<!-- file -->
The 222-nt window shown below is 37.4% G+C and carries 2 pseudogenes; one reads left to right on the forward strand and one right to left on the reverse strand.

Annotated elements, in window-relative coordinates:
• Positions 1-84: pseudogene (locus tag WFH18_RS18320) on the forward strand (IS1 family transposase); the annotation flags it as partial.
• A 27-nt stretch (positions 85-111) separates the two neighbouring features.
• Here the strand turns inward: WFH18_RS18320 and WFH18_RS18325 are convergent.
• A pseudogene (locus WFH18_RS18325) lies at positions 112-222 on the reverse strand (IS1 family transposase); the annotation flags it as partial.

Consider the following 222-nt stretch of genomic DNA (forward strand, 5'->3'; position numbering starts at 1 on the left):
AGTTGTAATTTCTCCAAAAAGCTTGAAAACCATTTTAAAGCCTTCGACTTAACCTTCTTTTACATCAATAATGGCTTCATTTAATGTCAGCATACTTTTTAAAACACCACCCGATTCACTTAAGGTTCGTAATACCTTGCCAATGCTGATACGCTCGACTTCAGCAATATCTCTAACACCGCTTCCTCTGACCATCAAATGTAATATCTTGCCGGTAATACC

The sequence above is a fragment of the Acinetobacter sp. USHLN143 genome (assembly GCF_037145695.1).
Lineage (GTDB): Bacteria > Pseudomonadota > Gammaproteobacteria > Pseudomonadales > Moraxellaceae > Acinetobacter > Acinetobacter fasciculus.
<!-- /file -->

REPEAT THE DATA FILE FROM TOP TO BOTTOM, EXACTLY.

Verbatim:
The 222-nt window shown below is 37.4% G+C and carries 2 pseudogenes; one reads left to right on the forward strand and one right to left on the reverse strand.

Annotated elements, in window-relative coordinates:
• Positions 1-84: pseudogene (locus tag WFH18_RS18320) on the forward strand (IS1 family transposase); the annotation flags it as partial.
• A 27-nt stretch (positions 85-111) separates the two neighbouring features.
• Here the strand turns inward: WFH18_RS18320 and WFH18_RS18325 are convergent.
• A pseudogene (locus WFH18_RS18325) lies at positions 112-222 on the reverse strand (IS1 family transposase); the annotation flags it as partial.

Consider the following 222-nt stretch of genomic DNA (forward strand, 5'->3'; position numbering starts at 1 on the left):
AGTTGTAATTTCTCCAAAAAGCTTGAAAACCATTTTAAAGCCTTCGACTTAACCTTCTTTTACATCAATAATGGCTTCATTTAATGTCAGCATACTTTTTAAAACACCACCCGATTCACTTAAGGTTCGTAATACCTTGCCAATGCTGATACGCTCGACTTCAGCAATATCTCTAACACCGCTTCCTCTGACCATCAAATGTAATATCTTGCCGGTAATACC

The sequence above is a fragment of the Acinetobacter sp. USHLN143 genome (assembly GCF_037145695.1).
Lineage (GTDB): Bacteria > Pseudomonadota > Gammaproteobacteria > Pseudomonadales > Moraxellaceae > Acinetobacter > Acinetobacter fasciculus.